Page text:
Triodos have over €6.4 billion in assets under management. Their activities are split into two main operational cores: banking for individuals, charities and businesses, and investment management. These operational cores have the same values and aims. The banking business lends funds to companies Triodos deem sustainable – companies who consider the positive social, environmental or cultural impact of their activities. Triodos investment management manages socially responsible investment (SRI) funds and impact funds. The SRI funds allow clients to invest in listed companies with a commendable sustainability performance whilst the impact funds allow Triodos to invest directly in sustainable companies or projects.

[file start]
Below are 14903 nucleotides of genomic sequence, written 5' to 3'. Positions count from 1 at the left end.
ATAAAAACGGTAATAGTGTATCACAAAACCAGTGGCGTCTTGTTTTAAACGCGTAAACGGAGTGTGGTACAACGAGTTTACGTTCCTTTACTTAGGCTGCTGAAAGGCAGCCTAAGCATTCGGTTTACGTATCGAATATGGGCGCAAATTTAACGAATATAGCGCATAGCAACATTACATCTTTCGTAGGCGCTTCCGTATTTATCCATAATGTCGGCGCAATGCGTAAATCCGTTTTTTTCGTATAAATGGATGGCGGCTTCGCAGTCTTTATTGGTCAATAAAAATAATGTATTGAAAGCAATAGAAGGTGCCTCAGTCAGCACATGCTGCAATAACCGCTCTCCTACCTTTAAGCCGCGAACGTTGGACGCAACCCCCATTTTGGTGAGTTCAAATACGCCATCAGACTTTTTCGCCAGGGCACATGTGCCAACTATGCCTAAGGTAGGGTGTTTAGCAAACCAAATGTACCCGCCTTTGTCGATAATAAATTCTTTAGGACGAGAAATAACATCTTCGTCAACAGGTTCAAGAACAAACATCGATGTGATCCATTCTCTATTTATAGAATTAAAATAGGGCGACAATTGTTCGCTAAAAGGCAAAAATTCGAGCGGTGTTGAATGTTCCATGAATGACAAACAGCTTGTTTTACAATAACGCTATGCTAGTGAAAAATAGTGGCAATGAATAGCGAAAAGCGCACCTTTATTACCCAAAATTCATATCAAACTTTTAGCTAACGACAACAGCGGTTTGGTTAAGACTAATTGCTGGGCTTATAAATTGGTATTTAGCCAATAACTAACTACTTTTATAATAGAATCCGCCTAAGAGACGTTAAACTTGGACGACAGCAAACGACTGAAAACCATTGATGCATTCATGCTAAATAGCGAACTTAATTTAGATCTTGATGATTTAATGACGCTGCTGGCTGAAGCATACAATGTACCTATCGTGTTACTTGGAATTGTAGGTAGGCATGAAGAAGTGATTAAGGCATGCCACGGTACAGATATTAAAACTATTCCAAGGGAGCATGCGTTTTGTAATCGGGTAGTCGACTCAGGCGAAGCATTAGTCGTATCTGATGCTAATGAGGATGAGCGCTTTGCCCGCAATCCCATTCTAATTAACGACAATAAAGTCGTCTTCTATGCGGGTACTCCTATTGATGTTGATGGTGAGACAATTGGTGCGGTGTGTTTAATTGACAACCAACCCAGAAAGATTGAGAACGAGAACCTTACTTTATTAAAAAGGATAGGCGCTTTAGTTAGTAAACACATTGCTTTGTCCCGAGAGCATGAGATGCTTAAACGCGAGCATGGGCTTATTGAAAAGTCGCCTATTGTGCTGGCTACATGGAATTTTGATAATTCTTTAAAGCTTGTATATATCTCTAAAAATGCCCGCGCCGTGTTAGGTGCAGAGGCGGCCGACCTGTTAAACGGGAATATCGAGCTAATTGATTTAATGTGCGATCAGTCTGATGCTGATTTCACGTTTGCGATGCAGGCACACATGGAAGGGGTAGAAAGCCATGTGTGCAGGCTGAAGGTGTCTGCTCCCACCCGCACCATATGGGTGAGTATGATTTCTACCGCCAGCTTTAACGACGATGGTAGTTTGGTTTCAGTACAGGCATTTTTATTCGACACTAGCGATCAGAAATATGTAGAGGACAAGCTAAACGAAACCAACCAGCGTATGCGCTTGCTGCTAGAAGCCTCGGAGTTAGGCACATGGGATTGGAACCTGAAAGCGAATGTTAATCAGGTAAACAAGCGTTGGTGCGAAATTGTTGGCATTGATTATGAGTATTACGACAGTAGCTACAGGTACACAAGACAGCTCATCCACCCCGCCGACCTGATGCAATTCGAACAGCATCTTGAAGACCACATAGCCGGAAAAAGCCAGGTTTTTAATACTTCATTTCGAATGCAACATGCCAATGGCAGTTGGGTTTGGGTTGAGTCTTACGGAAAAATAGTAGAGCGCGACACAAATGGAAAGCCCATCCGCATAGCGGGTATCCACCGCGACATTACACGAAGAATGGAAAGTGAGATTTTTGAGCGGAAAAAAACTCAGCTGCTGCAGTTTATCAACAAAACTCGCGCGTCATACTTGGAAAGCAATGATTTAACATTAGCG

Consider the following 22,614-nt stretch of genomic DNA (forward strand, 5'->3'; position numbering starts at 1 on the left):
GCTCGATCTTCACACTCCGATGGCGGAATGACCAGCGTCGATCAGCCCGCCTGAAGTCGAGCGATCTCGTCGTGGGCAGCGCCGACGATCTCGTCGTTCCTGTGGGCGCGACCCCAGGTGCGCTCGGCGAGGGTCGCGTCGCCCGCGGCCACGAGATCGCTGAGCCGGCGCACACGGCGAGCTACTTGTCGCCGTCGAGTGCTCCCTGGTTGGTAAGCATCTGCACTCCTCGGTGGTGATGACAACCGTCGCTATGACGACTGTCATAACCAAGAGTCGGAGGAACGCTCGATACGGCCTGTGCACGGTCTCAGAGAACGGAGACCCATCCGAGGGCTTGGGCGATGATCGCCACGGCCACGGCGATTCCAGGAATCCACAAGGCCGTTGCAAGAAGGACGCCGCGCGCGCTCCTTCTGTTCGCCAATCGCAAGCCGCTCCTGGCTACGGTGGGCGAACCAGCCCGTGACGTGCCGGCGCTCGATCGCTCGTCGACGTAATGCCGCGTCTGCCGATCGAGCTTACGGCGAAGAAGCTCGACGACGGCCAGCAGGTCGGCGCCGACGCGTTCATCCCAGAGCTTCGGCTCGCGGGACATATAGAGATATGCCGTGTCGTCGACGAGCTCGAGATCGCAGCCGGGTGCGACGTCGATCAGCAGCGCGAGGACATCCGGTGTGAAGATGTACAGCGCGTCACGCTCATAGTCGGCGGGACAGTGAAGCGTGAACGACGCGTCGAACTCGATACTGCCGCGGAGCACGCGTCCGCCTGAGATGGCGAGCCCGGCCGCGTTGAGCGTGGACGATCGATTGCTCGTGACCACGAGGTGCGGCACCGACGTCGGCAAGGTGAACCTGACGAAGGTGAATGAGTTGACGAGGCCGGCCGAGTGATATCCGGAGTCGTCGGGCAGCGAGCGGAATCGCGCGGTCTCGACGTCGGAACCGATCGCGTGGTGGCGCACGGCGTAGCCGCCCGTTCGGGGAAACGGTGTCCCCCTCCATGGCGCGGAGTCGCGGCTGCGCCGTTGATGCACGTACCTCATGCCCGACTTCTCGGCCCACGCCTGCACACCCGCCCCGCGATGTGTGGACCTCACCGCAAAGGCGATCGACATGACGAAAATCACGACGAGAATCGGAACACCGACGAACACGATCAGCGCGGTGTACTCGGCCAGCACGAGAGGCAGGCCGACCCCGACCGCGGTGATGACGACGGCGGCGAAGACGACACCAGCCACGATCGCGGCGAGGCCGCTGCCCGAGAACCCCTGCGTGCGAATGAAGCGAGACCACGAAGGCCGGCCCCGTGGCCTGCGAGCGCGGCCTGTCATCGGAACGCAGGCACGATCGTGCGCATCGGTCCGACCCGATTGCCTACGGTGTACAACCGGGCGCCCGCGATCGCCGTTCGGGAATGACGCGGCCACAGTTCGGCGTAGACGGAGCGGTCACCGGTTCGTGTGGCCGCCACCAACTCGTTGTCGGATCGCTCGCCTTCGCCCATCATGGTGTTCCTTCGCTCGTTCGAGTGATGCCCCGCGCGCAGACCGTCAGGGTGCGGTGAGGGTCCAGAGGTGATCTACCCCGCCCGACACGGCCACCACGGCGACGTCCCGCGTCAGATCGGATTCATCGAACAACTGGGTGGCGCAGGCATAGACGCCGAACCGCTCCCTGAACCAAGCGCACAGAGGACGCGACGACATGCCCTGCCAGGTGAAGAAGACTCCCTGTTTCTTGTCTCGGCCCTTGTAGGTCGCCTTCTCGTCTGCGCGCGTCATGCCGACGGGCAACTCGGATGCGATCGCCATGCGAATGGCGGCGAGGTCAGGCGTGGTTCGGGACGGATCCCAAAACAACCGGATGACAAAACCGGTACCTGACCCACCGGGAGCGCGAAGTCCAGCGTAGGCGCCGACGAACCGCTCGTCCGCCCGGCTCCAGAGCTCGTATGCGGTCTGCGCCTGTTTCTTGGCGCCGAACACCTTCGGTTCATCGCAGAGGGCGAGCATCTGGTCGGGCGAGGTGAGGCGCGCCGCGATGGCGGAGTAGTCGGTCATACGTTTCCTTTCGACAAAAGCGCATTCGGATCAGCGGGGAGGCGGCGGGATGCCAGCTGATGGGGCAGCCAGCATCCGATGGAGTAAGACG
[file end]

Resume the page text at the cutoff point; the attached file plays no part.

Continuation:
Triodos over three impact funds, the most popular of which is the Triodos pioneer impact fund; a global fund for small and medium-sized companies who demonstrate commitment to creating a sustainable economy and society. Triodos have also won multiple awards these funds and their commitment to sustainable finance; Best Sustainable Investment Fund awarded by the sustainable and ESG investment awards in 2019, Best Investments Provider in the British bank awards in 2019 and the Listed Equities Manager of the Year in the Sustainable Investment Awards in 2021. The funds also requires a minimum investment of £1000, making investments open to a wider range of investors beyond just organisations or institutions. Their wide consumer-base highlights their definition of ‘impact investing’ includes the ability to engage a diversity of consumers in shaping the green transition.